Eva Kor passed on July 4, 2019. Having survived the Nazis, Kor then worked to liberate the human heart. She founded the CANDLES Holocaust Museum and Education Center in Terre Haute, Indiana.
Kor was born in Romania in 1934. In 1944, the Nazis transported her and her family to Auschwitz. Immediately upon disembarking, her father and her two older sisters were gassed to death; soon after, the same fate befell her mother. At age 10, Eva and her twin sister Miriam were kept alive as human guinea pigs under the direction of the infamous Dr. Josef Mengele. Most of the children used in Mengele’s experiments perished, but Eva and Miriam survived.
Mental anguish from her ordeal persisted long after Kor was physically free from the Nazis. She was safe in Indiana, but the Nazis still occupied her mind.
In the movie Forgiving Dr. Mengele, Kor explains how she came to realize that she had the power of choice: “Whatever was done to me is no longer causing such pain that I cannot be the person I want to be.” She saw that by not forgiving the Nazis, she was condemning herself too, and decided the way out of her pain was forgiveness.
When she forgave, she finally felt free “from all the burden the pain inflicted on [her].” Forgiveness released Kor from her time-bound, self-inflicted mental wounds.
In her book Surviving the Angel of Death: The True Story of a Mengele Twin in Auschwitz, Kor explains it was not just the Nazis she needed to forgive. She forgave her parents for not protecting her. She forgave herself for her harsh judgment of her parents.
She writes: “Forgiveness is not so much for the perpetrator, but for the victim. I had the power to forgive. No one could give me this power, and no one could take it away.”
Kor then shares this evocative description of the process of forgiveness:
I look at forgiveness as the summit of a very tall mountain. One side is dark, dreary, wet, and very difficult to climb. But those who struggle up and reach the summit can see the beauty of the other side of the mountain, which is covered by flowers, white doves, butterflies, and sunshine. Standing at the summit we can see both sides of the mountain. How many people would choose to go back down on the dreary side rather than stroll through the sunny flowered-covered side?
Are we willing to make the difficult journey climbing up the dark, dreary side of the mountain? Kor tells us forgiveness “will heal your soul and set you free.” If that is true, wouldn’t we want to make the journey?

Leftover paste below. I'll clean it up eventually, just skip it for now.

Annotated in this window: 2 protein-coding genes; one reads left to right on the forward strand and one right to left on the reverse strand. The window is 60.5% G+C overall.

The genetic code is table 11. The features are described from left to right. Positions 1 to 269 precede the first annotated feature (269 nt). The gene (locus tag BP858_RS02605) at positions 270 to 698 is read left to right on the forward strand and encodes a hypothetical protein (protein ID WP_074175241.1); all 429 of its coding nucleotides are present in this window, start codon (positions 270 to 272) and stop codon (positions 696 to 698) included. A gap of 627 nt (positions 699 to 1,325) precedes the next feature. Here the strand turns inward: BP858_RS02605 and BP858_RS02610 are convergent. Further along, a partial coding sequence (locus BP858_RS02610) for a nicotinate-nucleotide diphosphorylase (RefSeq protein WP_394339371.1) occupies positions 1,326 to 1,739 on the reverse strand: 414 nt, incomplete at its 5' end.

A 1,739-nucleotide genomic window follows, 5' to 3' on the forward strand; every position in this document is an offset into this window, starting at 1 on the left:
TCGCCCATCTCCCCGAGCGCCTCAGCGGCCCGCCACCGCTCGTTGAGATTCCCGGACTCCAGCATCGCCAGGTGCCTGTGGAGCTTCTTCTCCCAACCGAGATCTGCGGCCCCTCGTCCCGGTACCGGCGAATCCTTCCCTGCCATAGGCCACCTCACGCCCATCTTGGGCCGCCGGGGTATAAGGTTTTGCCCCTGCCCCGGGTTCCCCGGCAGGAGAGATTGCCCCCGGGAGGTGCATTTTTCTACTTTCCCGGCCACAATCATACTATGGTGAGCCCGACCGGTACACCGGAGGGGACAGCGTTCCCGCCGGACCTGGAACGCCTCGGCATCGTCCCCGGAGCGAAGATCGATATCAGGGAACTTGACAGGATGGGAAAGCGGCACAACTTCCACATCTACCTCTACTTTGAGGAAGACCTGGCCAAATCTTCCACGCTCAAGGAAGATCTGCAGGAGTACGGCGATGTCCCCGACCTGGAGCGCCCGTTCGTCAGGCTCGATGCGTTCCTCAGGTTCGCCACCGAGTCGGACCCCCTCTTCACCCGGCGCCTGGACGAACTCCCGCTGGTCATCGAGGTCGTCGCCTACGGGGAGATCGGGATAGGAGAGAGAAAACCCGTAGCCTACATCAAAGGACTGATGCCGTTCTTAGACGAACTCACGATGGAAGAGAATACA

Psychologist Dr. Fred Luskin, in his book Forgive for Good uses a metaphor to explain the harm we are inflicting on ourselves by our lack of forgiveness:
Picture the crowded screen in front of a harried air traffic controller. Picture the chaos in the room and the jumble of planes on the screen. Now imagine that your unresolved grievances are the planes on that screen that have been circling for days and weeks on end. Most of the other planes have landed, but your unresolved grievances continue to take up precious air space, draining resources that may be needed in an emergency. Having them on the screen forces you to work harder and increases the chance for accidents. The grievance planes become a source of stress and burnout is often the result.
Fortunately, for most of us, our life experience will never be as extreme as Kor’s. Yet, most of us have suffered wounds of our own. Many of us pick and scratch the scab every day, opening the wound again and again. We believe the cause of our suffering is in the world, as we continue picking and scratching.
Kor taught that we are deceiving ourselves. The cause of our suffering is a decision we make in our mind. Having become accustomed to hearing the voice of blame, we believe it is the only voice that lives inside us. Not true, Kor would say. Be still; a new voice will soon come to teach you another way.
Why, unlike Kor, do we relish the wounds of our victimhood? The answer is clear: As victims, we have someone or something to blame for not being “the person (we) want to be.”
If you don’t have the life you want, Kor might counsel, don’t double-down on mistaken ideas about life. Don’t rehearse your blaming thoughts keeping painful wounds open.
Eva Kor implores us, “Never give up on yourself or your dreams, for everything good in life is possible.” Her insight shows us the way: Forgiveness puts us on the path to a tranquil mind and a good life.
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Barry Brownstein is professor emeritus of economics and leadership at the University of Baltimore. He is the author of The Inner-Work of Leadership. To receive Barry's essays subscribe at Mindset Shifts.